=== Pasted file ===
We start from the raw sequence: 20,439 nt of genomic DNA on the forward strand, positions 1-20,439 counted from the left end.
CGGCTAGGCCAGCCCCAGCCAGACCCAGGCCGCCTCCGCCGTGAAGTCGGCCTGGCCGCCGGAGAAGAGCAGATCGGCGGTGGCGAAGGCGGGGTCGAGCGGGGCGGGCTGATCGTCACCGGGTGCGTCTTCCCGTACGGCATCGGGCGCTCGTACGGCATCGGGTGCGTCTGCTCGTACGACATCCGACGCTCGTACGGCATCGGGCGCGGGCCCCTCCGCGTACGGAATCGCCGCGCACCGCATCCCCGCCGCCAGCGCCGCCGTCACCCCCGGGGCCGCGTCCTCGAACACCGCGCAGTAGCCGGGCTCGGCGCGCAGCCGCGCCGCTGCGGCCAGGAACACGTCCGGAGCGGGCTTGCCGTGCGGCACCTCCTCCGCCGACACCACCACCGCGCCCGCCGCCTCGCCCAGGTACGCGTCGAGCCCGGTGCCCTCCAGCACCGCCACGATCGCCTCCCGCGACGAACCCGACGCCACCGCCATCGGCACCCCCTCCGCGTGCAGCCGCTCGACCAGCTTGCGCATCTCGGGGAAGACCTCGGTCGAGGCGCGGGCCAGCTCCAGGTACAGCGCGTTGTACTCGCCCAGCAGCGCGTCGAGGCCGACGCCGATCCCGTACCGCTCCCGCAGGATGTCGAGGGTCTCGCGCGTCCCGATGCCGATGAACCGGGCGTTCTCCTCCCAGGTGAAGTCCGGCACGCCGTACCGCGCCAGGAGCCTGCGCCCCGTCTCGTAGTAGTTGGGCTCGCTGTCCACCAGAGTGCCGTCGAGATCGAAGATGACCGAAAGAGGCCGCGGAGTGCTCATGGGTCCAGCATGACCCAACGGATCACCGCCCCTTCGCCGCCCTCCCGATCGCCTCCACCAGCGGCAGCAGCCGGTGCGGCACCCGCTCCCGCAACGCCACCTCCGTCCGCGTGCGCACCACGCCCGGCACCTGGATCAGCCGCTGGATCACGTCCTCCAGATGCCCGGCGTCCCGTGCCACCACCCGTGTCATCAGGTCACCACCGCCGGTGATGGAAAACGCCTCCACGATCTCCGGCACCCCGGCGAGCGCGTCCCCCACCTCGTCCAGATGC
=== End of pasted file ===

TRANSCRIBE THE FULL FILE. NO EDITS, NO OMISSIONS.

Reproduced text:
We start from the raw sequence: 20,439 nt of genomic DNA on the forward strand, positions 1-20,439 counted from the left end.
CGGCTAGGCCAGCCCCAGCCAGACCCAGGCCGCCTCCGCCGTGAAGTCGGCCTGGCCGCCGGAGAAGAGCAGATCGGCGGTGGCGAAGGCGGGGTCGAGCGGGGCGGGCTGATCGTCACCGGGTGCGTCTTCCCGTACGGCATCGGGCGCTCGTACGGCATCGGGTGCGTCTGCTCGTACGACATCCGACGCTCGTACGGCATCGGGCGCGGGCCCCTCCGCGTACGGAATCGCCGCGCACCGCATCCCCGCCGCCAGCGCCGCCGTCACCCCCGGGGCCGCGTCCTCGAACACCGCGCAGTAGCCGGGCTCGGCGCGCAGCCGCGCCGCTGCGGCCAGGAACACGTCCGGAGCGGGCTTGCCGTGCGGCACCTCCTCCGCCGACACCACCACCGCGCCCGCCGCCTCGCCCAGGTACGCGTCGAGCCCGGTGCCCTCCAGCACCGCCACGATCGCCTCCCGCGACGAACCCGACGCCACCGCCATCGGCACCCCCTCCGCGTGCAGCCGCTCGACCAGCTTGCGCATCTCGGGGAAGACCTCGGTCGAGGCGCGGGCCAGCTCCAGGTACAGCGCGTTGTACTCGCCCAGCAGCGCGTCGAGGCCGACGCCGATCCCGTACCGCTCCCGCAGGATGTCGAGGGTCTCGCGCGTCCCGATGCCGATGAACCGGGCGTTCTCCTCCCAGGTGAAGTCCGGCACGCCGTACCGCGCCAGGAGCCTGCGCCCCGTCTCGTAGTAGTTGGGCTCGCTGTCCACCAGAGTGCCGTCGAGATCGAAGATGACCGAAAGAGGCCGCGGAGTGCTCATGGGTCCAGCATGACCCAACGGATCACCGCCCCTTCGCCGCCCTCCCGATCGCCTCCACCAGCGGCAGCAGCCGGTGCGGCACCCGCTCCCGCAACGCCACCTCCGTCCGCGTGCGCACCACGCCCGGCACCTGGATCAGCCGCTGGATCACGTCCTCCAGATGCCCGGCGTCCCGTGCCACCACCCGTGTCATCAGGTCACCACCGCCGGTGATGGAAAACGCCTCCACGATCTCCGGCACCCCGGCGAGCGCGTCCCCCACCTCGTCCAGATGC